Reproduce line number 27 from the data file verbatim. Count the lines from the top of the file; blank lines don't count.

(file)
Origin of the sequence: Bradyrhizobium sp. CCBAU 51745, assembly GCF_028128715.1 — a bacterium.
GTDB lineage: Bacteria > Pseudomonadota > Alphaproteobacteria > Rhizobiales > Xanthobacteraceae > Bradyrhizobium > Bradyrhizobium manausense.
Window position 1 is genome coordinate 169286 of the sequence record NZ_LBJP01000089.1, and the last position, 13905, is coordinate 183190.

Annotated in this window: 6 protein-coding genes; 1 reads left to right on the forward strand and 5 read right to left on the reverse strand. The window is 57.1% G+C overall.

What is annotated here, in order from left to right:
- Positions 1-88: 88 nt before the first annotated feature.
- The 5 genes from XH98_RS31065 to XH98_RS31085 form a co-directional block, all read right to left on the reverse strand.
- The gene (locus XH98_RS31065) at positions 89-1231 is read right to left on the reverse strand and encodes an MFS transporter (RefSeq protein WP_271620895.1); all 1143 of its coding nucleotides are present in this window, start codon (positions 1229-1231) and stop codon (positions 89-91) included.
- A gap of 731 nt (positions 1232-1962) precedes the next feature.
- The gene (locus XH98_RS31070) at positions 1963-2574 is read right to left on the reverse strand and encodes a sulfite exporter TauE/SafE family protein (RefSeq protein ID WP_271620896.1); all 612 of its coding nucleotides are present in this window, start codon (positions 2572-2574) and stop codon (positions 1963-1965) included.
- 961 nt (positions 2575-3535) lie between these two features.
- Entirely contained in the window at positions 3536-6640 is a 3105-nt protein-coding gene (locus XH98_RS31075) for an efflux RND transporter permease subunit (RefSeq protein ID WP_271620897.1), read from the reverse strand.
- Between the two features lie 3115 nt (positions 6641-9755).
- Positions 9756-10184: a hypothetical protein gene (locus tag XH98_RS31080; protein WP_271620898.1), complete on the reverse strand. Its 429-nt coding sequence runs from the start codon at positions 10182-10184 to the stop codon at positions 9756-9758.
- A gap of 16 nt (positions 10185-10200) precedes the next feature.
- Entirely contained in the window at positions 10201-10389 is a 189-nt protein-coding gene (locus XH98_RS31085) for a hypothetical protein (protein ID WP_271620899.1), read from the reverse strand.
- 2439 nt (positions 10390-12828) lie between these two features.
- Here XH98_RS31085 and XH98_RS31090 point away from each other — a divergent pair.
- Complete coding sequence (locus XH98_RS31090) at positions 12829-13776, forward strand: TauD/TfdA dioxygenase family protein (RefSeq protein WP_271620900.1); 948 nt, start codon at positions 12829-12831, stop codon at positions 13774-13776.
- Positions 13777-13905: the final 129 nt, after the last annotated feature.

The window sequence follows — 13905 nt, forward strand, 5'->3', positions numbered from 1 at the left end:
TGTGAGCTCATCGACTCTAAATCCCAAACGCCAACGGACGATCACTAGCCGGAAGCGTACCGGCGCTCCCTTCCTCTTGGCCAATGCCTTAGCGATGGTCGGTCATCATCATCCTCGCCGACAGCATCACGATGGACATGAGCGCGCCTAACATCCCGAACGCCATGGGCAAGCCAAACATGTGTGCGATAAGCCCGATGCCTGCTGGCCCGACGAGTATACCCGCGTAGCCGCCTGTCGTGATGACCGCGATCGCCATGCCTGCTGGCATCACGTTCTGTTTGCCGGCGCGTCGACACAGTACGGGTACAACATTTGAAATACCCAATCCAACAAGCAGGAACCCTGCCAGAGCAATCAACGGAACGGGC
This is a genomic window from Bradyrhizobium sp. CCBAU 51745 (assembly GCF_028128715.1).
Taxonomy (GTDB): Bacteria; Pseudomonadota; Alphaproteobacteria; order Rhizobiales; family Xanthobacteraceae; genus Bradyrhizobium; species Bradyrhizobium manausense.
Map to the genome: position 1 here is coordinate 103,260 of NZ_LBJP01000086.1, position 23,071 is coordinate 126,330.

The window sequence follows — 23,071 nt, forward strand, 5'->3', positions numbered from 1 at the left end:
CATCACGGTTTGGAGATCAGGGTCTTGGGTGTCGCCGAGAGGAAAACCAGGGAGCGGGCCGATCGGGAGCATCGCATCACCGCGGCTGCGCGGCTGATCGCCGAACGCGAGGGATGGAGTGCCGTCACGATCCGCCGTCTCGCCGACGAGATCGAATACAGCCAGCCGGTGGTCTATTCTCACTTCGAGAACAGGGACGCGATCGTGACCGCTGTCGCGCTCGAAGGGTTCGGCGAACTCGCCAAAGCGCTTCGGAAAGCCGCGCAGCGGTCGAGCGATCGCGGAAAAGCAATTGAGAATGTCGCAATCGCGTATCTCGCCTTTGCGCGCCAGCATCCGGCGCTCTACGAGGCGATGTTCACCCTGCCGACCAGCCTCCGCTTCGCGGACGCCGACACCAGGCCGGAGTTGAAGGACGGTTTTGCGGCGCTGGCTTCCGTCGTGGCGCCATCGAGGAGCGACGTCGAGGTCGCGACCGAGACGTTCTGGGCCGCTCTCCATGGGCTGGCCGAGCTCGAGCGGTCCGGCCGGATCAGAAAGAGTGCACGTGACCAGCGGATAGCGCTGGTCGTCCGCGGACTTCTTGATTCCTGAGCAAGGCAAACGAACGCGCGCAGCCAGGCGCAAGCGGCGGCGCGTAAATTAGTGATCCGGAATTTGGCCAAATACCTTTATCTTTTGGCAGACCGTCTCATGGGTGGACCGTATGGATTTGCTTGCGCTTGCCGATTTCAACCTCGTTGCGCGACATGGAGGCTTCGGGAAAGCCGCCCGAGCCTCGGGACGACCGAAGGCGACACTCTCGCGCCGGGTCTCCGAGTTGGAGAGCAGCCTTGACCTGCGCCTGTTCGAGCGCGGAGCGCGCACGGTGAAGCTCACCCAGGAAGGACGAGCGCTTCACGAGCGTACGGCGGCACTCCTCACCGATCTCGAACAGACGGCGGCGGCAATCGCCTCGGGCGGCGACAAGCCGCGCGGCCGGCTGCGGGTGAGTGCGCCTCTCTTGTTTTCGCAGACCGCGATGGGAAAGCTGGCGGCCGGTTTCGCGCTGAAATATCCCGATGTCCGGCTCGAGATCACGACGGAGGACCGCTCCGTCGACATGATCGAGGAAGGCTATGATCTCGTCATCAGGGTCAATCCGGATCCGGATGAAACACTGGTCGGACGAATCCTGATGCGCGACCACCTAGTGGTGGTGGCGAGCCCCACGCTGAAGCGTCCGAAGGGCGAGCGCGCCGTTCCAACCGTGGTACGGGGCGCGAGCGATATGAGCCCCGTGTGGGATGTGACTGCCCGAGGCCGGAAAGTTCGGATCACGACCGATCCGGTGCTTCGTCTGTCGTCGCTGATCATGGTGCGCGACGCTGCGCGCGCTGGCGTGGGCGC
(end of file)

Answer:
CATCACGGTTTGGAGATCAGGGTCTTGGGTGTCGCCGAGAGGAAAACCAGGGAGCGGGCCGATCGGGAGCATCGCATCACCGCGGCTGCGCGGCTGATCGCCGAACGCGAGGGATGGAGTGCCGTCACGATCCGCCGTCTCGCCGACGAGATCGAATACAGCCAGCCGGTGGTCTATTCTCACTTCGAGAACAGGGACGCGATCGTGACCGCTGTCGCGCTCGAAGGGTTCGGCGAACTCGCCAAAGCGCTTCGGAAAGCCGCGCAGCGGTCGAGCGATCGCGGAAAAGCAATTGAGAATGTCGCAATCGCGTATCTCGCCTTTGCGCGCCAGCATCCGGCGCTCTACGAGGCGATGTTCACCCTGCCGACCAGCCTCCGCTTCGCGGACGCCGACACCAGGCCGGAGTTGAAGGACGGTTTTGCGGCGCTGGCTTCCGTCGTGGCGCCATCGAGGAGCGACGTCGAGGTCGCGACCGAGACGTTCTGGGCCGCTCTCCATGGGCTGGCCGAGCTCGAGCGGTCCGGCCGGATCAGAAAGAGTGCACGTGACCAGCGGATAGCGCTGGTCGTCCGCGGACTTCTTGATTCCTGAGCAAGGCAAACGAACGCGCGCAGCCAGGCGCAAGCGGCGGCGCGTAAATTAGTGATCCGGAATTTGGCCAAATACCTTTATCTTTTGGCAGACCGTCTCATGGGTGGACCGTATGGATTTGCTTGCGCTTGCCGATTTCAACCTCGTTGCGCGACATGGAGGCTTCGGGAAAGCCGCCCGAGCCTCGGGACGACCGAAGGCGACACTCTCGCGCCGGGTCTCCGAGTTGGAGAGCAGCCTTGACCTGCGCCTGTTCGAGCGCGGAGCGCGCACGGTGAAGCTCACCCAGGAAGGACGAGCGCTTCACGAGCGTACGGCGGCACTCCTCACCGATCTCGAACAGACGGCGGCGGCAATCGCCTCGGGCGGCGACAAGCCGCGCGGCCGGCTGCGGGTGAGTGCGCCTCTCTTGTTTTCGCAGACCGCGATGGGAAAGCTGGCGGCCGGTTTCGCGCTGAAATATCCCGATGTCCGGCTCGAGATCACGACGGAGGACCGCTCCGTCGACATGATCGAGGAAGGCTATGATCTCGTCATCAGGGTCAATCCGGATCCGGATGAAACACTGGTCGGACGAATCCTGATGCGCGACCACCTAGTGGTGGTGGCGAGCCCCACGCTGAAGCGTCCGAAGGGCGAGCGCGCCGTTCCAACCGTGGTACGGGGCGCGAGCGATATGAGCCCCGTGTGGGATGTGACTGCCCGAGGCCGGAAAGTTCGGATCACGACCGATCCGGTGCTTCGTCTGTCGTCGCTGATCATGGTGCGCGACGCTGCGCGCGCTGGCGTGGGCGC